Some Citigroup Inc. (NYSE:C) shareholders may be a little concerned to see that the Head of Operations & Technology, Michael Whitaker, recently sold a substantial US$1.5m worth of stock at a price of US$74.56 per share. That's a big disposal, and it decreased their holding size by 14%, which is notable but not too bad.
Citigroup Insider Transactions Over The Last Year
Notably, that recent sale by Michael Whitaker is the biggest insider sale of Citigroup shares that we've seen in the last year. That means that even when the share price was slightly below the current price of US$75.08, an insider wanted to cash in some shares. When an insider sells below the current price, it suggests that they considered that lower price to be fair. That makes us wonder what they think of the (higher) recent valuation. Please do note, however, that sellers may have a variety of reasons for selling, so we don't know for sure what they think of the stock price. It is worth noting that this sale was only 14% of Michael Whitaker's holding.
All up, insiders sold more shares in Citigroup than they bought, over the last year. The chart below shows insider transactions (by companies and individuals) over the last year. By clicking on the graph below, you can see the precise details of each insider transaction!
If you like to buy stocks that insiders are buying, rather than selling, then you might just love this free list of companies. (Hint: insiders have been buying them).
Insider Ownership of Citigroup
Another way to test the alignment between the leaders of a company and other shareholders is to look at how many shares they own. A high insider ownership often makes company leadership more mindful of shareholder interests. It's great to see that Citigroup insiders own 0.1% of the company, worth about US$220m. Most shareholders would be happy to see this sort of insider ownership, since it suggests that management incentives are well aligned with other shareholders.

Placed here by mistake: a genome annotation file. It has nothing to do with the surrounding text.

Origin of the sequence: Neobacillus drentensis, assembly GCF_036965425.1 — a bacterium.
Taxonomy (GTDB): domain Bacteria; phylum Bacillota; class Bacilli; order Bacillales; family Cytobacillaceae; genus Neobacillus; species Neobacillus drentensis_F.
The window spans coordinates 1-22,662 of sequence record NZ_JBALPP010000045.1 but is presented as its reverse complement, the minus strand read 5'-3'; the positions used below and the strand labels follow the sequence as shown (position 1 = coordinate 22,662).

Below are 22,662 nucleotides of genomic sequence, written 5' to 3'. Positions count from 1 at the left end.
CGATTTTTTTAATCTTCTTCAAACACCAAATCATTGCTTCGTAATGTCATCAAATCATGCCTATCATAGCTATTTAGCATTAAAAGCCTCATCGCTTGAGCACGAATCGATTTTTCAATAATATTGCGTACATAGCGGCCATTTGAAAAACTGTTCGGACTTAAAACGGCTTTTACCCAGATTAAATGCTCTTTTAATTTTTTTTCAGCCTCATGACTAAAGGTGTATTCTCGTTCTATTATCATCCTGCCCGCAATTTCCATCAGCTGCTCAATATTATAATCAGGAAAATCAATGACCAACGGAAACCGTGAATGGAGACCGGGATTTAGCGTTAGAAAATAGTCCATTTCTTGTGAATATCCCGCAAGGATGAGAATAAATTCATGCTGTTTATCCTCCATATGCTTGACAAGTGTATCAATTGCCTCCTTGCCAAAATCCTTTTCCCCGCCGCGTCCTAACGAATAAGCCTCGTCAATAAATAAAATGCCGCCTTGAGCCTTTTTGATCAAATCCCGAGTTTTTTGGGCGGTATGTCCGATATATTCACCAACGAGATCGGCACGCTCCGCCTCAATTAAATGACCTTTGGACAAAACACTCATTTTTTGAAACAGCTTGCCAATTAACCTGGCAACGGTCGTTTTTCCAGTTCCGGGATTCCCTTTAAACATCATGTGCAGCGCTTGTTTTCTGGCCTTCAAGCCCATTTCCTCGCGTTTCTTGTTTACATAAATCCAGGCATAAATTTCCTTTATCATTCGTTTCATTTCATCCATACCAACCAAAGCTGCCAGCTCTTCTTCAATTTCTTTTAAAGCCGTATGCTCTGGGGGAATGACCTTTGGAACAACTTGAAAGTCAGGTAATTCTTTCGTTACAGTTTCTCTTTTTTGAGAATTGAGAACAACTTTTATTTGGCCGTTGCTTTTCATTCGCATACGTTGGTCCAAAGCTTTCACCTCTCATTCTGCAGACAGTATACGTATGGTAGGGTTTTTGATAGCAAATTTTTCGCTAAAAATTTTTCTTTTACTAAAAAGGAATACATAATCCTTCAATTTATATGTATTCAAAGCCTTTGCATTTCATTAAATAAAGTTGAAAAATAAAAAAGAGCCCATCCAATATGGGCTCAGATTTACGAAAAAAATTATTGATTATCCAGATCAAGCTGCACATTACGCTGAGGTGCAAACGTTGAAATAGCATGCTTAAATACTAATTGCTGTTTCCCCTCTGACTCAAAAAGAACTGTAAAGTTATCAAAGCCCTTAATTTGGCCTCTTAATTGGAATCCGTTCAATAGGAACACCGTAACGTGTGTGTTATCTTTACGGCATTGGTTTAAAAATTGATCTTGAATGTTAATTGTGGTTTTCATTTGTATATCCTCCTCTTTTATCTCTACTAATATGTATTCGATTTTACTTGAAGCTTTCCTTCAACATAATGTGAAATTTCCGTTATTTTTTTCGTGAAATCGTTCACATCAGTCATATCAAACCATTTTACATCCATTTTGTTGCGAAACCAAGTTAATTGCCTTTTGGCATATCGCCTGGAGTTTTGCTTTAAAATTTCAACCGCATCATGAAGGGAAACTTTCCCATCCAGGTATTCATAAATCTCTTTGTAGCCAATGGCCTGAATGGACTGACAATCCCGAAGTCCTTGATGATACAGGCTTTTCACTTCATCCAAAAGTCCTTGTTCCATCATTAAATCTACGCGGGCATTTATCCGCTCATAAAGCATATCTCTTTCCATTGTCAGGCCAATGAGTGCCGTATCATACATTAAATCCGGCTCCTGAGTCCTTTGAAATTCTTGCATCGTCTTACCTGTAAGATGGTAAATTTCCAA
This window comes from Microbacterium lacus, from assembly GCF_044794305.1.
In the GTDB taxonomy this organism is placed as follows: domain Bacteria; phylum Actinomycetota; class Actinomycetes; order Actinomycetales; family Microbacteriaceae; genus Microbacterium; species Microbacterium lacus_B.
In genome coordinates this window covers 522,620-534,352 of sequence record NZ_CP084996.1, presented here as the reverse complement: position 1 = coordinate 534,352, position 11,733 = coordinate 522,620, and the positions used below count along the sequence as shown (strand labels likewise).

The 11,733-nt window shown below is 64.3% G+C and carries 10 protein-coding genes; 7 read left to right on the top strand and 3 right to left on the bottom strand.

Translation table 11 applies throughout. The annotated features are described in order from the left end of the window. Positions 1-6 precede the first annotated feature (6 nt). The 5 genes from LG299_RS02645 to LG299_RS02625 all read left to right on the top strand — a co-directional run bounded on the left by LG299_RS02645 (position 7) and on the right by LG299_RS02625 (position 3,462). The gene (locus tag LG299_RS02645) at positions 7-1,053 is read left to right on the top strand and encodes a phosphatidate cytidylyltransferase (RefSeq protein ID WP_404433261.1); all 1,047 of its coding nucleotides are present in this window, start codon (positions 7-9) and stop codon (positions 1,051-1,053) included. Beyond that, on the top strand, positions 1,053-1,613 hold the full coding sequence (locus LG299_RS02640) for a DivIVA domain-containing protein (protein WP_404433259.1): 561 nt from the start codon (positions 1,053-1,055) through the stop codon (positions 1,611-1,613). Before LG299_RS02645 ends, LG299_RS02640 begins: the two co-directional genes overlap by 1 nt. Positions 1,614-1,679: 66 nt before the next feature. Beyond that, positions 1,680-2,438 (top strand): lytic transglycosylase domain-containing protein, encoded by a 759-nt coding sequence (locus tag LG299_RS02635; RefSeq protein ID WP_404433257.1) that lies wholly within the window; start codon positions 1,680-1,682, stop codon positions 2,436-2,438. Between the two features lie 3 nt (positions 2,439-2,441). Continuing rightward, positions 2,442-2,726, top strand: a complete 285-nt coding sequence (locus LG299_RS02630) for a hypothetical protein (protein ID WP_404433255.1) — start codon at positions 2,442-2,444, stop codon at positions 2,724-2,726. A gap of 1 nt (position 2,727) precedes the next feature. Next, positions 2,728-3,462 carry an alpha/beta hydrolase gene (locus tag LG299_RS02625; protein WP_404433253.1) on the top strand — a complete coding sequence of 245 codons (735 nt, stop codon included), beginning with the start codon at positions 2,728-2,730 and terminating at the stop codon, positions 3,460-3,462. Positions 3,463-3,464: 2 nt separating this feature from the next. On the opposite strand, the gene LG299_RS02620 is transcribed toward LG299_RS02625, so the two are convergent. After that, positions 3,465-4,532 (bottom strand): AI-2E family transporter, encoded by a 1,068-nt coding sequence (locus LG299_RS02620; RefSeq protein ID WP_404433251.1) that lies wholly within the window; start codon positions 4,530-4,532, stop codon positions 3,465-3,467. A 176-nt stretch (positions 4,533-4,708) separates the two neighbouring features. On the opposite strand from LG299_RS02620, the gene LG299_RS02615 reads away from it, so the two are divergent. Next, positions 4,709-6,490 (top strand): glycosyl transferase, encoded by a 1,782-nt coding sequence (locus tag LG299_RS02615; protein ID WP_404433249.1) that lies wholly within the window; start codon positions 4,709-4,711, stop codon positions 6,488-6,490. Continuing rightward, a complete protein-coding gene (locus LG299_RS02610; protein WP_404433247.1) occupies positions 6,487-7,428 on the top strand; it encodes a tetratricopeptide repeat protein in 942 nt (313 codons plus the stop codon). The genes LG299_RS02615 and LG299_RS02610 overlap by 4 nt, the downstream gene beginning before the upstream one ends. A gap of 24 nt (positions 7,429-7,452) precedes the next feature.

What Might The Insider Transactions At Citigroup Tell Us?
Insiders sold stock recently, but they haven't been buying. Zooming out, the longer term picture doesn't give us much comfort. The company boasts high insider ownership, but we're a little hesitant, given the history of share sales. In addition to knowing about insider transactions going on, it's beneficial to identify the risks facing Citigroup. When we did our research, we found 2 warning signs for Citigroup (1 is potentially serious!) that we believe deserve your full attention.
Of course Citigroup may not be the best stock to buy. So you may wish to see this free collection of high quality companies.
For the purposes of this article, insiders are those individuals who report their transactions to the relevant regulatory body. We currently account for open market transactions and private dispositions, but not derivative transactions.
When trading Citigroup or any other investment, use the platform considered by many to be the Professional's Gateway to the Worlds Market, Interactive Brokers. You get the lowest-cost* trading on stocks, options, futures, forex, bonds and funds worldwide from a single integrated account.
This article by Simply Wall St is general in nature. It does not constitute a recommendation to buy or sell any stock, and does not take account of your objectives, or your financial situation. We aim to bring you long-term focused analysis driven by fundamental data. Note that our analysis may not factor in the latest price-sensitive company announcements or qualitative material. Simply Wall St has no position in any stocks mentioned.
*Interactive Brokers Rated Lowest Cost Broker by StockBrokers.com Annual Online Review 2020
Have feedback on this article? Concerned about the content? Get in touch with us directly. Alternatively, email editorial-team (at) simplywallst.com.